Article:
The rate of expansion at Primark has been less rapid than in the previous 18 months, but space has still grown by 13%.  Sales increased by 21% with like for like store growth at 4%.  We continue to pursue opportunities to bring Primark to towns and cities in the UK which currently are not served, as well as further upgrading stores here and in the Republic of Ireland.  The roll-out of stores in Spain is gathering pace with the intention of good national coverage there and in Portugal in the next few years.  Meanwhile, we will test other Northern European markets.

The clothing retail market is highly competitive even in good general trading conditions.  The present economic environment is exceptionally difficult for clothing retailers.  However, I am confident that Primark’s market position and offering places it well to compete however difficult the trading environment.

I have mentioned the heavy investment over the last few years and the importance of the returns from this programme in enabling the group to absorb the reduction in European sugar profits.  We expect to continue to invest in the current year and to consider opportunities for further development, subject to maintaining a sound financing structure.

The Annual Report shows that 95,000 people work in the ABF group in very many different countries.  The work is often demanding; think heat in southern Africa, or extreme cold in northern China, or a bakery plant with a glitch and high service levels to be maintained, or 3.30 pm on a Saturday afternoon in a Primark store.  Our people meet these challenges and by their efforts have delivered these results.  We shareholders should be very grateful for their skill and determination.

I would now like to comment on current year trading.  The economic background is the most severe for a very long time.  There is also an unusually high degree of uncertainty about the way economic conditions will develop over the coming months.   The pressures earlier in 2008 on commodity and energy costs have reduced but currency exchange rates remain volatile and, critically, pressure on consumers’ spending has increased substantially.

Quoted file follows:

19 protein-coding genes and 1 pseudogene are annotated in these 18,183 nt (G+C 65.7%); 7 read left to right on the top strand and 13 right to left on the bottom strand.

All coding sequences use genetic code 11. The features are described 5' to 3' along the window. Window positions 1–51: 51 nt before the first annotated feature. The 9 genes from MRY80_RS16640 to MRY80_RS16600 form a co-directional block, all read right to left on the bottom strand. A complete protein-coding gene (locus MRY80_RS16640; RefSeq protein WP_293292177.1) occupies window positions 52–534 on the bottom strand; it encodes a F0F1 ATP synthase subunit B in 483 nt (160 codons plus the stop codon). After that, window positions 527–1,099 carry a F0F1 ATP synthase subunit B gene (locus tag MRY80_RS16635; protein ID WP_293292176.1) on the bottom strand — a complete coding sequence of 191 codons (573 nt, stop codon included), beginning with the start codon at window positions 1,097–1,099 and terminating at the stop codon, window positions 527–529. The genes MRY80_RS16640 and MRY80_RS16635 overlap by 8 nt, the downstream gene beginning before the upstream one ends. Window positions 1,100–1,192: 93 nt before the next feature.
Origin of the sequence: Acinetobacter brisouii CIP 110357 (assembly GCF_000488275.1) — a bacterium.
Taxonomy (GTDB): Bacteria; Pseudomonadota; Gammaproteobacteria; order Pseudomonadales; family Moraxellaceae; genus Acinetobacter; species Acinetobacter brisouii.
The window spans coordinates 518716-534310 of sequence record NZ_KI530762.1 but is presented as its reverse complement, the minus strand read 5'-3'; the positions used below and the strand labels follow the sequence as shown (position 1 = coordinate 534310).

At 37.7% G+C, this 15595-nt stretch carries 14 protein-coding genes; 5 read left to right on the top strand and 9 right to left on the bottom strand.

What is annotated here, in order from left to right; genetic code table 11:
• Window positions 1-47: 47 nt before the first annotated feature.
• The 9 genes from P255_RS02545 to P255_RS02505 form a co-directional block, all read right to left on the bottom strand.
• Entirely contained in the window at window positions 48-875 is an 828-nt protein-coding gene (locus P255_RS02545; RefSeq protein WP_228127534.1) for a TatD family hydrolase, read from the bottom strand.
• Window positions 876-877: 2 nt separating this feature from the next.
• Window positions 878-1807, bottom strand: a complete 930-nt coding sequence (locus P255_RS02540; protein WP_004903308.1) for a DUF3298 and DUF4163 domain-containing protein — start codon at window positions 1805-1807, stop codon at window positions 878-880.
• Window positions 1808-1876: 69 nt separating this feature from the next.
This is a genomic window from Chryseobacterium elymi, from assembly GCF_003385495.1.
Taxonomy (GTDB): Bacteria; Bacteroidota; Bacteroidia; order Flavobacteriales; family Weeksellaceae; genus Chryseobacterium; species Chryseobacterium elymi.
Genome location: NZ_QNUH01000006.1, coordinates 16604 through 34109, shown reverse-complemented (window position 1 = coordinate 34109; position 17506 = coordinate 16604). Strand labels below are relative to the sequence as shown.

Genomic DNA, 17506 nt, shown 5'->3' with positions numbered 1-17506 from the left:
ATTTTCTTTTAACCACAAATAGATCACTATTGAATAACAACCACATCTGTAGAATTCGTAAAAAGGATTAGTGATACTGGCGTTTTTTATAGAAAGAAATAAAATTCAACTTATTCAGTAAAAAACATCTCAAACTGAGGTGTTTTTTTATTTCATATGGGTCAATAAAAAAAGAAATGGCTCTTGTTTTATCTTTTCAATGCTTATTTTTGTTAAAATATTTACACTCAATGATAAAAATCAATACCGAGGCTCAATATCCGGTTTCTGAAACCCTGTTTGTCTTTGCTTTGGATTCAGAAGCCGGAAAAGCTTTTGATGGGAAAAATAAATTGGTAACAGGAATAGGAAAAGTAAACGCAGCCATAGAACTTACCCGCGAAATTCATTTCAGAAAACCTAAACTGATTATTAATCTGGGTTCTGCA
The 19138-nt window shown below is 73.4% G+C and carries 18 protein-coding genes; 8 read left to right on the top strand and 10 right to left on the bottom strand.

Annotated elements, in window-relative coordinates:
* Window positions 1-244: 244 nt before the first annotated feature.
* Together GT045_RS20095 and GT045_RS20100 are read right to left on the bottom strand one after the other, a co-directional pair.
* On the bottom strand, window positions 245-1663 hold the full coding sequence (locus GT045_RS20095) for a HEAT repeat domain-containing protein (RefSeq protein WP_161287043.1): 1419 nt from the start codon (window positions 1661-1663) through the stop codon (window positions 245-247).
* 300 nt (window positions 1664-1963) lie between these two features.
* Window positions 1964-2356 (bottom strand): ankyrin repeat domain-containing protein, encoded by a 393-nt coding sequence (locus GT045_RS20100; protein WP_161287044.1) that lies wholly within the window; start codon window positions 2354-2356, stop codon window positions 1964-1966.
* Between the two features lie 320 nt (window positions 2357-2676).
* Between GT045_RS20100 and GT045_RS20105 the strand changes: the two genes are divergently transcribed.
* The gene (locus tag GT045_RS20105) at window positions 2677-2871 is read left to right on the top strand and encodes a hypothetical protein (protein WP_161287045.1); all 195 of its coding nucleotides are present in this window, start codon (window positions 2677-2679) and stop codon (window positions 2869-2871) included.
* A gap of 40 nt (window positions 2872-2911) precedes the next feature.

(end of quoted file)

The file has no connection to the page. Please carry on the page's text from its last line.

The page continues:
I repeat what I said in the Annual Report that the group’s businesses will not be immune to the worsening economic climate.  However, by the nature, range and market position of the group’s businesses we are well placed to face this demanding environment.

Trading in the current year has overall been up to our expectations.  Our budgets are set for some progress in operating profits over the current year but little change in net earnings due to additional interest expense.

For further information please contact:

Associated British Foods plc
John Bason, Finance Director
Tel: +44 (0)20 7399 6500
Geoff Lancaster, Head of External Affairs
Tel: +44 (0)7860 562 659

Citigate Dewe Rogerson
Jonathan Clare, Chris Barrie, Hannah Seward
Tel: +44 (0) 7638 9571